Nice People at NYCITFF

Nice People at NYCITFFScore 65%

Photo Credit Ian Carlsen

Score 65%

By Kendra Jones

Nice People, directed by Jeff Griecci and written by Ian Carlsen, is essentially five shorts taped together to shape a feature. Shot over five years, over only a few weekends in Maine, a large, diverse cast invites the audience into embarrassing, awkward, heartfelt, questioning, and dark moments.

Five short vignettes drop the viewer into this town in Maine,;we know what’s happening, and then we are removed as quickly as we enter. We’re moved onto the next story. Each of these stories achieve this celerity, but I had tremendous difficulty connecting these five stories, considering just how they could all function together. I saw a very thin connective tissue as we were whisked from one to the next. While a couple of these vignettes make evident the “nice people” part: people thinking they’re doing the right thing but not necessarily meaning they actually are–others do not.

Old lovers, once married, now divorced, meet at a local establishment for drinks—the woman finds out her ex now earns money from online subscribers. She doesn’t believe him until she is in his house, watching him kneel on the bed, removing his shirt and rubbing a feather down his torso to online viewers as the tips pour in. She’s later confronted as their grown son enters the house announcing that she and her ex-husband will be grandparents, before he questions why his mother is not wearing a shirt.

Lesedi, a young woman is house hunting, and her white friend who tagged along with her to showings, confronts her after exiting a showing on a negative note. She says Lesedi is being too forceful, asking too many questions; we watch a close friendship quickly become strained. A puppeteer appears in the park with Lesedi as this vignette comes to an end–he will appear again in a later vignette.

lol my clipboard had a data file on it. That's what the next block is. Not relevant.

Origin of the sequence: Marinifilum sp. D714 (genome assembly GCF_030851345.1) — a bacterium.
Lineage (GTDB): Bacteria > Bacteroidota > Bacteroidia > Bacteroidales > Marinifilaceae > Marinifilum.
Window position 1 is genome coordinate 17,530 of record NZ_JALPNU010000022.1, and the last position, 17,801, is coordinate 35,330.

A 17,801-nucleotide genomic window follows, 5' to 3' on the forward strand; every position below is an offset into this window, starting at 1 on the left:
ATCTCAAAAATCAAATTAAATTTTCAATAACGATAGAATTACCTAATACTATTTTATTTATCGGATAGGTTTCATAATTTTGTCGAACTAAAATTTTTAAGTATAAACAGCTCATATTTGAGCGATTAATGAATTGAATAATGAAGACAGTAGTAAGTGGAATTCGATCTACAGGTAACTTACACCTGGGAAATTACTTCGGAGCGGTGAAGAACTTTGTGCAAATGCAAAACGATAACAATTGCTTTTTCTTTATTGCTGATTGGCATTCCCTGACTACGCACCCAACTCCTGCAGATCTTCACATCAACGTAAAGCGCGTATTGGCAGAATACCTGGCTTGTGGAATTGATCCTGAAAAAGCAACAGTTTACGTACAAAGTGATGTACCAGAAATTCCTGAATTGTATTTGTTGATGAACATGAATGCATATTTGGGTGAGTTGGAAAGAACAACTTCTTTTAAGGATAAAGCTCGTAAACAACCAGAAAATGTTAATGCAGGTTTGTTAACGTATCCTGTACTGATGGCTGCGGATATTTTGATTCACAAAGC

Shane, going through a difficult time: a transition and strained relationship with their father. They are about to see their father after seemingly many years apart. A man hits a cat and tries to find its owner to both admit his accident and return the corpse to its loved one. The man is led to Shane’s house, suspecting it is their cat. Shane finds themselves in a music gathering for LGBTQ+, expecting their father to arrive, with a cat seeping bodily fluids inside a paper bag.

A woman and young daughter (granddaughter?) pick up a runaway along the road, traveling towards Canada. The young girl believes it right to pick up this man (the same man from Lesedi’s story), but the older woman questions the safety and rightness of this decision.

The last vignette, focusing on the relationship between two men, Zed and Larry, working at a fish factory, did the most work for the feature. During the Q&A session following the screening, the audience learns that this was indeed the portion of the film that was granted the most time spent with the script—and it shows. Zed and Larry’s relationship is complex: one steeped in work and the social life of working in such a place—what emplyees can get away with, versus what external forces allowing one to get away with. Larry’s unfortunate work accident and death prompted Zed to spiral, as expected, and without shame.

We see Zed at a bar, imagining Larry alive and drunk next to him, swaying to music, encouraging Zed to visit a woman who he believes he is in love with. Zed shuts down the bar, has a tussle with Larry outside, and we see Larry in the car with Zed. This scene is steeped in the darkness of being under the influence coupled with not yet believing his best friend is dead. We feel sorry for Zed–the first character I felt connected to within this feature–the first character we are allowed to enter and hold onto for more than just a moment of understanding.

Directed by Jeff Griecci; Written by Ian Carlsen.

Featuring: Brent Askari, Grace Bauer, Tadin Jeongshin Brego, Titi de Baccarat, Lala Drew, Maiya Koloski, William Paul Steele, Michael Thomas Toth, Marjolaine Whittlesey.

The 2024 NYCITFF was held at the Jeffrey and Paula Gural Theatre at the A.R.T./New York Theatres from February 15 – 18, 2024.

NYCIFF illuminates theatre artists with film, the NYC Indie Theatre Film Festival. The festival was founded by Marc Weitz and co-produced and programmed by Allyson Morgan, presenting work from independent theatre artists defying labels and branching out into film, TV and digital media. Founded in 2017 as a program of New Ohio Theatre, the NYCITFF screens narratives, documentaries, shorts, features, dance, experimental, webisodes and everything in between.

Review

65%

Nice People
65%

About The Author

Subscribe

Archives

Want our reviews delivered to your inbox?

Want our reviews delivered to your inbox?

Join our mailing list to receive the latest reviews from the Front Row Center. We will email you all of the reviews twice weekly.

You have Successfully Subscribed!

Pin It on Pinterest